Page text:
After months of waiting, and proposals from 238 cities, Amazon has announced their short list of potential cities for its second headquarters (HQ2). The company had a few prerequisites: a metropolitan area with a population of greater than one million and the ability to attract and keep strong technical talent. The list of finalists surprised many, as it included locations that aren’t thought to be technology havens, such as Columbus and Indianapolis, and rejected applications from Detroit, Phoenix, and San Diego.
The e-commerce giant decided it needed a second location for its headquarters because it is rapidly outgrowing its office in Seattle, where more than 40,000 people are employed by Amazon. In a company press release announcing Amazon HQ2, Amazon spoke about plans to invest over $5 billion in construction, and create as many as 50,000 high-paying jobs. It’s estimated that Amazon’s investments in Seattle from 2010-2016 resulted in an additional $38 billion to the city’s economy.
While the obvious upside to being named Amazon HQ2 is an influx of money to the chosen city’s economy, detractors have come out, predicting a poorer quality of life. A blogger who has lived in Seattle for 21 years and seen both the positive and negative impacts of Amazon’s residency in downtown Seattle, wrote an article warning of probable issues. One such issue: an influx of commuters can clog even the best-designed infrastructure. Seattle is working to build a mass transit system that can withstand the rapidly growing population, but the city chosen for HQ2 should be prepared for lots of construction and traffic.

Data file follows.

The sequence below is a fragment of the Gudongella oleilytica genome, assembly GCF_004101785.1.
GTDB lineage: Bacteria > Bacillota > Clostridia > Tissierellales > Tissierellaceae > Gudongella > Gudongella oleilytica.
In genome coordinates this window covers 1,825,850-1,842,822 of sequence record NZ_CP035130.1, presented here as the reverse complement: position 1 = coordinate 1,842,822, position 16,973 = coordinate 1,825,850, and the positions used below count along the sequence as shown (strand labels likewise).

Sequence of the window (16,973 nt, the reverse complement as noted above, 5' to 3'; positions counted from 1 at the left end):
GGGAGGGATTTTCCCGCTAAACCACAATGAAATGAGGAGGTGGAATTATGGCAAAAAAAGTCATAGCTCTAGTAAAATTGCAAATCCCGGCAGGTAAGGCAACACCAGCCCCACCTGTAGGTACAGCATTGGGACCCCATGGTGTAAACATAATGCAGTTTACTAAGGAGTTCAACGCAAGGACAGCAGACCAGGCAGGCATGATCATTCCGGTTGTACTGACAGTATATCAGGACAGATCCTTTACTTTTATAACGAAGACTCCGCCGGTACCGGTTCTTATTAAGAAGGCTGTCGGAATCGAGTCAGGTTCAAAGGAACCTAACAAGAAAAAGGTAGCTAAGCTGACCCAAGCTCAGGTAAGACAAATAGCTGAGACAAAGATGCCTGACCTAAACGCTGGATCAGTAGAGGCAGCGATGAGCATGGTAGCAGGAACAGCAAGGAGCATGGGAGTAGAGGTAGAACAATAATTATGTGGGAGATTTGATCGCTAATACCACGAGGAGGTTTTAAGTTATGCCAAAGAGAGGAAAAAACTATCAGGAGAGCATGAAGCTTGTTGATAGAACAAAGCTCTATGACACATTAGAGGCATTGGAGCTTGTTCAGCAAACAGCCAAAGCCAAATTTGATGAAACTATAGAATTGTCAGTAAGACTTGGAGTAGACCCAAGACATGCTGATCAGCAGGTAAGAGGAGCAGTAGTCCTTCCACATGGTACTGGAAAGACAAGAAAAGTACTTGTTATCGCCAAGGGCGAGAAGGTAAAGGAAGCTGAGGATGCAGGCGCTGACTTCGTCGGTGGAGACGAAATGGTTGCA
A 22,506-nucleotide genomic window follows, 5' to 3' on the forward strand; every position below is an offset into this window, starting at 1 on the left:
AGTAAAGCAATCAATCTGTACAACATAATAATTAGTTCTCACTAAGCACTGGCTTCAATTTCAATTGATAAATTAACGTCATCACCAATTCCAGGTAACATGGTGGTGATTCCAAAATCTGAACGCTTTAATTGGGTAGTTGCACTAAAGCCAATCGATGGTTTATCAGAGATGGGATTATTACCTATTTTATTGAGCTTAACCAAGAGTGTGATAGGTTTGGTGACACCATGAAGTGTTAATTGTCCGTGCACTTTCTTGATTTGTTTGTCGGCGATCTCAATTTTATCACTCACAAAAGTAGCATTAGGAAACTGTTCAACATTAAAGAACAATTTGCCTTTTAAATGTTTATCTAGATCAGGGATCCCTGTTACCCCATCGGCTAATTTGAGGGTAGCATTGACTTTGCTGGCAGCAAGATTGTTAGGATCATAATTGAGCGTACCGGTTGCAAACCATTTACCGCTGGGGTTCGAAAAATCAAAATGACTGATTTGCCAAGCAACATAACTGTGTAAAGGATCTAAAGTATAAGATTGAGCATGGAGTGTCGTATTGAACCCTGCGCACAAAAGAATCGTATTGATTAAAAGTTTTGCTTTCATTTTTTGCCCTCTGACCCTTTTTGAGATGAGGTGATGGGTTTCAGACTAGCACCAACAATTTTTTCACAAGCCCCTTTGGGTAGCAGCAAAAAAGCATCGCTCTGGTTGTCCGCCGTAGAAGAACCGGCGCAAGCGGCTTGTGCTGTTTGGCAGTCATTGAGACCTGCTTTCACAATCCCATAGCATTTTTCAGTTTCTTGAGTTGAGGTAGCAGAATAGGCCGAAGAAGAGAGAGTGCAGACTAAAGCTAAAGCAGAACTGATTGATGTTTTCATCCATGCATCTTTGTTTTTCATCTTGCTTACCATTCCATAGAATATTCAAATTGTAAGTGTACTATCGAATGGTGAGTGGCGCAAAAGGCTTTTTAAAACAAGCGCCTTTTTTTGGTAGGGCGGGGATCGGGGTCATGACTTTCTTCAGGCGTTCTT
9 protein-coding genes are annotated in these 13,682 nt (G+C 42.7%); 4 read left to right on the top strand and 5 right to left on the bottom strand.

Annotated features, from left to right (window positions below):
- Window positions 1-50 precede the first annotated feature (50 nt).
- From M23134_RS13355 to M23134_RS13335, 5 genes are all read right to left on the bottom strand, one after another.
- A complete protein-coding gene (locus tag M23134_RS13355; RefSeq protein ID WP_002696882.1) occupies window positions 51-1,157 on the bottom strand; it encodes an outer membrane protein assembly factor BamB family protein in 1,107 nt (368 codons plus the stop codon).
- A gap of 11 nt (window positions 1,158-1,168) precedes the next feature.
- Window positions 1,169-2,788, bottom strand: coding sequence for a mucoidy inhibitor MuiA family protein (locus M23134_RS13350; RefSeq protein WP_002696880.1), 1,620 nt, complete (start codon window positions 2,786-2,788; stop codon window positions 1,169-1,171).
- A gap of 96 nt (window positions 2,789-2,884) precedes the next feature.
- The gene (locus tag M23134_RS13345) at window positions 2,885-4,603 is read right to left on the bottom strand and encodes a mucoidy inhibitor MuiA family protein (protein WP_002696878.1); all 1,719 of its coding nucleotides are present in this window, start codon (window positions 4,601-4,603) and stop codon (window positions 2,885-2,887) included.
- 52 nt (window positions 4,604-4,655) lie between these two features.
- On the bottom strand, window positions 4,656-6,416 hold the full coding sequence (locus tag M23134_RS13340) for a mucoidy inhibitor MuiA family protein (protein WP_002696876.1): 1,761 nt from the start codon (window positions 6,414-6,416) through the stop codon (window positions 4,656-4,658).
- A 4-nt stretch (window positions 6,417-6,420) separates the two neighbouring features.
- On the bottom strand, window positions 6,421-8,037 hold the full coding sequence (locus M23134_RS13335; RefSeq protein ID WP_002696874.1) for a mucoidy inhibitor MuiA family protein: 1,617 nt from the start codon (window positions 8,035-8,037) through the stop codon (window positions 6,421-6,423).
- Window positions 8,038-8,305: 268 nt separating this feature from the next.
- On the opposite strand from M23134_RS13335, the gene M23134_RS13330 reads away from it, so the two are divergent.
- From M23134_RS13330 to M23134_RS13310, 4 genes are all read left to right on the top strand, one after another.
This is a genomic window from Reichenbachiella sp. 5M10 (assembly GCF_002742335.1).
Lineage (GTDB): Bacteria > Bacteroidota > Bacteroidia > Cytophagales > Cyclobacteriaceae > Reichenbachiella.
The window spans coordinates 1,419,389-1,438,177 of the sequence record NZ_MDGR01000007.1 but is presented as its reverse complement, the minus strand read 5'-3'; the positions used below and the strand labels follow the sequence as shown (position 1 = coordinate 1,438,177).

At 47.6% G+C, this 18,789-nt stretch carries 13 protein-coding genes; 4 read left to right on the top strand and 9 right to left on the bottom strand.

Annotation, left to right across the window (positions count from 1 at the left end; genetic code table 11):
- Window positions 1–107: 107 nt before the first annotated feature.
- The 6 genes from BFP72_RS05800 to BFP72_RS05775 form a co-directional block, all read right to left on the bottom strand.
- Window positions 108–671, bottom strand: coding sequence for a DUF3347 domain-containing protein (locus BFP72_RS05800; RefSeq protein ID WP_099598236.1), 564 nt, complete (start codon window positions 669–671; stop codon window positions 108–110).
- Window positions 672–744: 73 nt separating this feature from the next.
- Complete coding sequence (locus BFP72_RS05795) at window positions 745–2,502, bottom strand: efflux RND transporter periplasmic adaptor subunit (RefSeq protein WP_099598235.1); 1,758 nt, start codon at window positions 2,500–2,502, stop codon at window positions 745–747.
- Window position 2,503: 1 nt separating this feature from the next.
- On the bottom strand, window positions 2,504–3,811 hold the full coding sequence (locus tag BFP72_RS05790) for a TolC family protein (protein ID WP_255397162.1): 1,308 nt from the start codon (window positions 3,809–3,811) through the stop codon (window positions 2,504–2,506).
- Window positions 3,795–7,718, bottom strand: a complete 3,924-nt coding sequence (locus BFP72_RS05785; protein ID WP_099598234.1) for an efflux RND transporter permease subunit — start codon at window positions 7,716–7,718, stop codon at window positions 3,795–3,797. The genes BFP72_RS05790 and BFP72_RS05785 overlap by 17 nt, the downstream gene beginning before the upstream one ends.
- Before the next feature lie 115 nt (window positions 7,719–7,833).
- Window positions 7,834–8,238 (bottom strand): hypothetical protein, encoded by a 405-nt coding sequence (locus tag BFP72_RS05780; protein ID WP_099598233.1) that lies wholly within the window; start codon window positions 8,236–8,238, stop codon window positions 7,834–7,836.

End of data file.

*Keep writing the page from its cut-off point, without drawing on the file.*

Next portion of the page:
Another concern? Housing prices. High demand and high-paying jobs plus low inventory create an increasingly competitive housing market. According to Market Watch, home prices in Seattle have increased by 83% and rent prices by 47% over the past seven years since Amazon first established their presence. Researchers at Apartment List, who studied the 15 metro areas competing for HQ2, predict the Amazon effect alone will add an average of 2% to rental costs. In 2017, homes in one of Seattle’s most popular neighborhoods went for a median price of more than $1 million. The non-Amazon residents who can’t afford the increasing prices will be forced out, and pushed into the outer suburbs.
Regardless of the potential downsides, many cities feel the good outweigh the bad, and will be petitioning for Amazon to choose them. Amazon has the opportunity to directly impact one U.S. city’s economy in a way that has not been seen before. The next phase of the process will include Amazon representatives communicating directly with the final cities, with the winner being chosen later this year.
Below is the list of finalists:
Los Angeles, California
Montgomery County, Maryland
Newark, New Jersey
New York City, New York
Northern Virginia, Virginia
Raleigh, North Carolina
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